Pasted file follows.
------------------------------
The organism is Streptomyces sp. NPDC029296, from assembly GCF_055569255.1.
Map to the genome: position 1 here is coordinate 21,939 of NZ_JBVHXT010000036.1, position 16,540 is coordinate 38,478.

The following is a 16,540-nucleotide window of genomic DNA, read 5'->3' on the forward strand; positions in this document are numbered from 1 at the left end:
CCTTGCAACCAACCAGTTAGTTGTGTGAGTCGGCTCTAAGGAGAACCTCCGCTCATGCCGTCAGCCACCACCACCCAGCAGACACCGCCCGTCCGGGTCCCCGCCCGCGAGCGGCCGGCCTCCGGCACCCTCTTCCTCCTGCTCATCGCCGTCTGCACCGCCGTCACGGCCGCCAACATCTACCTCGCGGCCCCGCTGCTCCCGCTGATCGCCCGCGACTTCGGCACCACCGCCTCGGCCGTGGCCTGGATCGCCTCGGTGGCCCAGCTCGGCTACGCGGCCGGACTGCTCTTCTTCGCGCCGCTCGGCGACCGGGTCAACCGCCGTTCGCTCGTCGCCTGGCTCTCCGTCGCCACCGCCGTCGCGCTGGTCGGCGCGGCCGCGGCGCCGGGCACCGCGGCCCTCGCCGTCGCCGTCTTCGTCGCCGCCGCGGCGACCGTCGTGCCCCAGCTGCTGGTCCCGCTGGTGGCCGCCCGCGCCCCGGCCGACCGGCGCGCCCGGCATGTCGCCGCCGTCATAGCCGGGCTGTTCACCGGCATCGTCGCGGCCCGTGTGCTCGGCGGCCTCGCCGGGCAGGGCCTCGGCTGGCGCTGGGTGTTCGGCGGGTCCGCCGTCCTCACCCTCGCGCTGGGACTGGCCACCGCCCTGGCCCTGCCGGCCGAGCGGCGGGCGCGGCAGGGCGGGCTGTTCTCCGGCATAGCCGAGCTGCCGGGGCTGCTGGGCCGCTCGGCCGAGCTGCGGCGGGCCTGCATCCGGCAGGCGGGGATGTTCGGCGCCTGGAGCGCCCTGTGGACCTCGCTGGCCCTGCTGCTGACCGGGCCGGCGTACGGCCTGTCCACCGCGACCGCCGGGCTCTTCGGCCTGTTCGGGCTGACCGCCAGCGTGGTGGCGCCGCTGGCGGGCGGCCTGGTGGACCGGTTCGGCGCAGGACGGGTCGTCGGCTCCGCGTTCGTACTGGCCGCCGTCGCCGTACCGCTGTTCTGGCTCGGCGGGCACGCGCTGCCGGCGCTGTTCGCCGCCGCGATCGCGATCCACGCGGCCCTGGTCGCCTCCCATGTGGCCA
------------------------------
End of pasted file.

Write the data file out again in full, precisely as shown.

The organism is Streptomyces sp. NPDC029296, from assembly GCF_055569255.1.
Map to the genome: position 1 here is coordinate 21,939 of NZ_JBVHXT010000036.1, position 16,540 is coordinate 38,478.

The following is a 16,540-nucleotide window of genomic DNA, read 5'->3' on the forward strand; positions in this document are numbered from 1 at the left end:
CCTTGCAACCAACCAGTTAGTTGTGTGAGTCGGCTCTAAGGAGAACCTCCGCTCATGCCGTCAGCCACCACCACCCAGCAGACACCGCCCGTCCGGGTCCCCGCCCGCGAGCGGCCGGCCTCCGGCACCCTCTTCCTCCTGCTCATCGCCGTCTGCACCGCCGTCACGGCCGCCAACATCTACCTCGCGGCCCCGCTGCTCCCGCTGATCGCCCGCGACTTCGGCACCACCGCCTCGGCCGTGGCCTGGATCGCCTCGGTGGCCCAGCTCGGCTACGCGGCCGGACTGCTCTTCTTCGCGCCGCTCGGCGACCGGGTCAACCGCCGTTCGCTCGTCGCCTGGCTCTCCGTCGCCACCGCCGTCGCGCTGGTCGGCGCGGCCGCGGCGCCGGGCACCGCGGCCCTCGCCGTCGCCGTCTTCGTCGCCGCCGCGGCGACCGTCGTGCCCCAGCTGCTGGTCCCGCTGGTGGCCGCCCGCGCCCCGGCCGACCGGCGCGCCCGGCATGTCGCCGCCGTCATAGCCGGGCTGTTCACCGGCATCGTCGCGGCCCGTGTGCTCGGCGGCCTCGCCGGGCAGGGCCTCGGCTGGCGCTGGGTGTTCGGCGGGTCCGCCGTCCTCACCCTCGCGCTGGGACTGGCCACCGCCCTGGCCCTGCCGGCCGAGCGGCGGGCGCGGCAGGGCGGGCTGTTCTCCGGCATAGCCGAGCTGCCGGGGCTGCTGGGCCGCTCGGCCGAGCTGCGGCGGGCCTGCATCCGGCAGGCGGGGATGTTCGGCGCCTGGAGCGCCCTGTGGACCTCGCTGGCCCTGCTGCTGACCGGGCCGGCGTACGGCCTGTCCACCGCGACCGCCGGGCTCTTCGGCCTGTTCGGGCTGACCGCCAGCGTGGTGGCGCCGCTGGCGGGCGGCCTGGTGGACCGGTTCGGCGCAGGACGGGTCGTCGGCTCCGCGTTCGTACTGGCCGCCGTCGCCGTACCGCTGTTCTGGCTCGGCGGGCACGCGCTGCCGGCGCTGTTCGCCGCCGCGATCGCGATCCACGCGGCCCTGGTCGCCTCCCATGTGGCCA